A dramatic historical account of the life of one of the most unconventional LGBT figures in British history recently started airing on BBC and HBO. Gentleman Jack recounts the story of Anne Lister, a mountaineer, business owner, traveller and (perhaps most controversially) diarist.
Living through the early 19th century, Lister was an absolute individualist who cared very little about people’s perception of her, defiantly dressing in masculine clothing and going against almost all the norms set out for the women of her time.
Lister is often called “the first modern lesbian” due to her openly gay lifestyle during a time when the proper language to describe her same-sex relationships did not even exist yet.
When she was put in charge of Shibden Hall, a brick-and-timber mansion originally owned by her aunt and uncle, in 1826, the subsequent income from tenants on the property gave the then 35-year-old relative freedom to live her life as she pleased.
Lister was a polymath with a wide range of interests, including mountaineering (in 1830, she became the first woman to ascend the third-highest mountain in the Pyrenees range, Mount Perdu). She had an insatiable appetite for the written word, and her own extensive diary, kept studiously from 1806 to 1840 and encompassing a staggering roughly five million words (a sixth of these, due to their sensitive and sexual nature, transcribed in code made up of ancient Greek letters and algebraic signs) gives us a glimpse into the life of this extraordinary woman.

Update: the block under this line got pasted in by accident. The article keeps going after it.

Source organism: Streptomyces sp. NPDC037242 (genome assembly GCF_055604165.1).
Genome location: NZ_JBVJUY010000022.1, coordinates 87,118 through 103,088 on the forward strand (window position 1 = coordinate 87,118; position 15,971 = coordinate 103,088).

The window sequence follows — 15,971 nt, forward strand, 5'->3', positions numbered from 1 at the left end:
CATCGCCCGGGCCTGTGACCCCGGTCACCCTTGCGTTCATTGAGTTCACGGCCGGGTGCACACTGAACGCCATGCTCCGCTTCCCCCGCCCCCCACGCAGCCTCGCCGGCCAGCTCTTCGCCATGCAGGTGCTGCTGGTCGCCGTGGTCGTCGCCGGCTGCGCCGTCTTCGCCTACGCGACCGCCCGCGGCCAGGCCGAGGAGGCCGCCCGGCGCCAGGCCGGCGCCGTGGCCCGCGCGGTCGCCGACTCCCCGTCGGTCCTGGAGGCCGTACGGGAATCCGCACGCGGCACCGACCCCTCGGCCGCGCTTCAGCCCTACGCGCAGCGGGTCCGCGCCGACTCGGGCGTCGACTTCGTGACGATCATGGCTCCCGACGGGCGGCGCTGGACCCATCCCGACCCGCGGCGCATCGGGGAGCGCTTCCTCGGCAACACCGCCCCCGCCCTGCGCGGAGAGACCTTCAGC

She had a number of relationships throughout her life, but perhaps one of the most significant was Lister’s last with Ann Walker, a wealthy heiress that she met in 1832. Their union, sealed by taking communion together at the Holy Trinity Church in Goodramgate, York in 1834 is considered the first lesbian marriage held in Britain, albeit one that was not recognised officially.
Anne Lister died in Georgia in September 1840, aged just 49, after she came down with a fever, possibly due to a tick bite. Although she was well known among the local residents of Halifax, where she resided for a large part of her life, it was only when writer Helena Whitbread decoded her diaries in the 1980s that the full extent of Lister’s defiance of the expectations of her time truly came to the fore.
Known as “Gentleman Jack” by the residents of Halifax and called “Fred” by her lover, Anne Lister is a notable figure whose life ended when the shackles of the Victorian era were just beginning to tighten around the wrists of a society that would only be truly freed again by the sexual liberation of the 1960s.
There’s no word on whether local viewers will be able to watch the BBC’s Gentleman Jack, but until we can sink our teeth into this tale of sensual non-compliance, here is the official trailer.